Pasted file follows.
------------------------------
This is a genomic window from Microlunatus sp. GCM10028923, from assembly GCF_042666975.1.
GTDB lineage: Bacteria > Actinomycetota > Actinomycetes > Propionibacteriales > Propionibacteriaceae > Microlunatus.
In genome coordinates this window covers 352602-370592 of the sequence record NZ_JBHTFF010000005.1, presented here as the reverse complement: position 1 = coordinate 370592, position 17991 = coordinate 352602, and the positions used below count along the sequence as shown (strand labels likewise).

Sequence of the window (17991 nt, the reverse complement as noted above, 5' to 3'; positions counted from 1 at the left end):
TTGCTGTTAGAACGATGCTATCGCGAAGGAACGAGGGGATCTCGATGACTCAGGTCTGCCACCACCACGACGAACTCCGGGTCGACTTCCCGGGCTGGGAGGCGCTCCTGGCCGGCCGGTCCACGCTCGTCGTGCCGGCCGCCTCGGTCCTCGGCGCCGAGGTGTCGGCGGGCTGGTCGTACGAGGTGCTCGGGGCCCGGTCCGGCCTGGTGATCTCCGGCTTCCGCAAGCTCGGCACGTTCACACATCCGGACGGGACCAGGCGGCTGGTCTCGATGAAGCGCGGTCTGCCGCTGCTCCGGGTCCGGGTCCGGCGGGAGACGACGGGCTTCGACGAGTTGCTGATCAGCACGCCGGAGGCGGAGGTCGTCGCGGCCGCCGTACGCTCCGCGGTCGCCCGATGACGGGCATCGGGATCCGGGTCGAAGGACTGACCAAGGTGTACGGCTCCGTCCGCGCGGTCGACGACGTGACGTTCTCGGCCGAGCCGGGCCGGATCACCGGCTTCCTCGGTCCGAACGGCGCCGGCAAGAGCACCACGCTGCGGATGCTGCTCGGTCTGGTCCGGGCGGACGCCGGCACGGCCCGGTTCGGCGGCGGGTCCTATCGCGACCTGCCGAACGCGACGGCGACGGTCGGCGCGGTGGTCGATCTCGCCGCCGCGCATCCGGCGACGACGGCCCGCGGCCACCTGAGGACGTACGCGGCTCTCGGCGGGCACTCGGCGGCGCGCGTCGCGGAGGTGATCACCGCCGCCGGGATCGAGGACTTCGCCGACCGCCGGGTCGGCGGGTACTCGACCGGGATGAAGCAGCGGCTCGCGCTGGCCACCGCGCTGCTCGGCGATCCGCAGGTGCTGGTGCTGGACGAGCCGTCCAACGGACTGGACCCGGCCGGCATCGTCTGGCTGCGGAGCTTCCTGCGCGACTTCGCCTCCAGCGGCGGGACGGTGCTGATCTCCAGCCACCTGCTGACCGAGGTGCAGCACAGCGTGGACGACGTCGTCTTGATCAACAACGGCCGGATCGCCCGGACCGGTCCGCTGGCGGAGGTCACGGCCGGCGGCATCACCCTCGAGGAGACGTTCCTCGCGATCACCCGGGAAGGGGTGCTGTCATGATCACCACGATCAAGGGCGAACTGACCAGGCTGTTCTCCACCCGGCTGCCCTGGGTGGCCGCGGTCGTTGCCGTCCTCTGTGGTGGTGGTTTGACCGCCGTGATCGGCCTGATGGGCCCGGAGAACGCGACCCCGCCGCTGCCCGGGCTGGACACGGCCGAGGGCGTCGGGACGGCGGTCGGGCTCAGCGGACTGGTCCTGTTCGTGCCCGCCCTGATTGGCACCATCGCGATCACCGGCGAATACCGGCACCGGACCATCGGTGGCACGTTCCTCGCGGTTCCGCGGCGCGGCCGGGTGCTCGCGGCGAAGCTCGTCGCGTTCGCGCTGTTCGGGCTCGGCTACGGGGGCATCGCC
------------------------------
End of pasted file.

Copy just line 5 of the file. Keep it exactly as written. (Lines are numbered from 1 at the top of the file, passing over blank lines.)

TTGCTGTTAGAACGATGCTATCGCGAAGGAACGAGGGGATCTCGATGACTCAGGTCTGCCACCACCACGACGAACTCCGGGTCGACTTCCCGGGCTGGGAGGCGCTCCTGGCCGGCCGGTCCACGCTCGTCGTGCCGGCCGCCTCGGTCCTCGGCGCCGAGGTGTCGGCGGGCTGGTCGTACGAGGTGCTCGGGGCCCGGTCCGGCCTGGTGATCTCCGGCTTCCGCAAGCTCGGCACGTTCACACATCCGGACGGGACCAGGCGGCTGGTCTCGATGAAGCGCGGTCTGCCGCTGCTCCGGGTCCGGGTCCGGCGGGAGACGACGGGCTTCGACGAGTTGCTGATCAGCACGCCGGAGGCGGAGGTCGTCGCGGCCGCCGTACGCTCCGCGGTCGCCCGATGACGGGCATCGGGATCCGGGTCGAAGGACTGACCAAGGTGTACGGCTCCGTCCGCGCGGTCGACGACGTGACGTTCTCGGCCGAGCCGGGCCGGATCACCGGCTTCCTCGGTCCGAACGGCGCCGGCAAGAGCACCACGCTGCGGATGCTGCTCGGTCTGGTCCGGGCGGACGCCGGCACGGCCCGGTTCGGCGGCGGGTCCTATCGCGACCTGCCGAACGCGACGGCGACGGTCGGCGCGGTGGTCGATCTCGCCGCCGCGCATCCGGCGACGACGGCCCGCGGCCACCTGAGGACGTACGCGGCTCTCGGCGGGCACTCGGCGGCGCGCGTCGCGGAGGTGATCACCGCCGCCGGGATCGAGGACTTCGCCGACCGCCGGGTCGGCGGGTACTCGACCGGGATGAAGCAGCGGCTCGCGCTGGCCACCGCGCTGCTCGGCGATCCGCAGGTGCTGGTGCTGGACGAGCCGTCCAACGGACTGGACCCGGCCGGCATCGTCTGGCTGCGGAGCTTCCTGCGCGACTTCGCCTCCAGCGGCGGGACGGTGCTGATCTCCAGCCACCTGCTGACCGAGGTGCAGCACAGCGTGGACGACGTCGTCTTGATCAACAACGGCCGGATCGCCCGGACCGGTCCGCTGGCGGAGGTCACGGCCGGCGGCATCACCCTCGAGGAGACGTTCCTCGCGATCACCCGGGAAGGGGTGCTGTCATGATCACCACGATCAAGGGCGAACTGACCAGGCTGTTCTCCACCCGGCTGCCCTGGGTGGCCGCGGTCGTTGCCGTCCTCTGTGGTGGTGGTTTGACCGCCGTGATCGGCCTGATGGGCCCGGAGAACGCGACCCCGCCGCTGCCCGGGCTGGACACGGCCGAGGGCGTCGGGACGGCGGTCGGGCTCAGCGGACTGGTCCTGTTCGTGCCCGCCCTGATTGGCACCATCGCGATCACCGGCGAATACCGGCACCGGACCATCGGTGGCACGTTCCTCGCGGTTCCGCGGCGCGGCCGGGTGCTCGCGGCGAAGCTCGTCGCGTTCGCGCTGTTCGGGCTCGGCTACGGGGGCATCGCC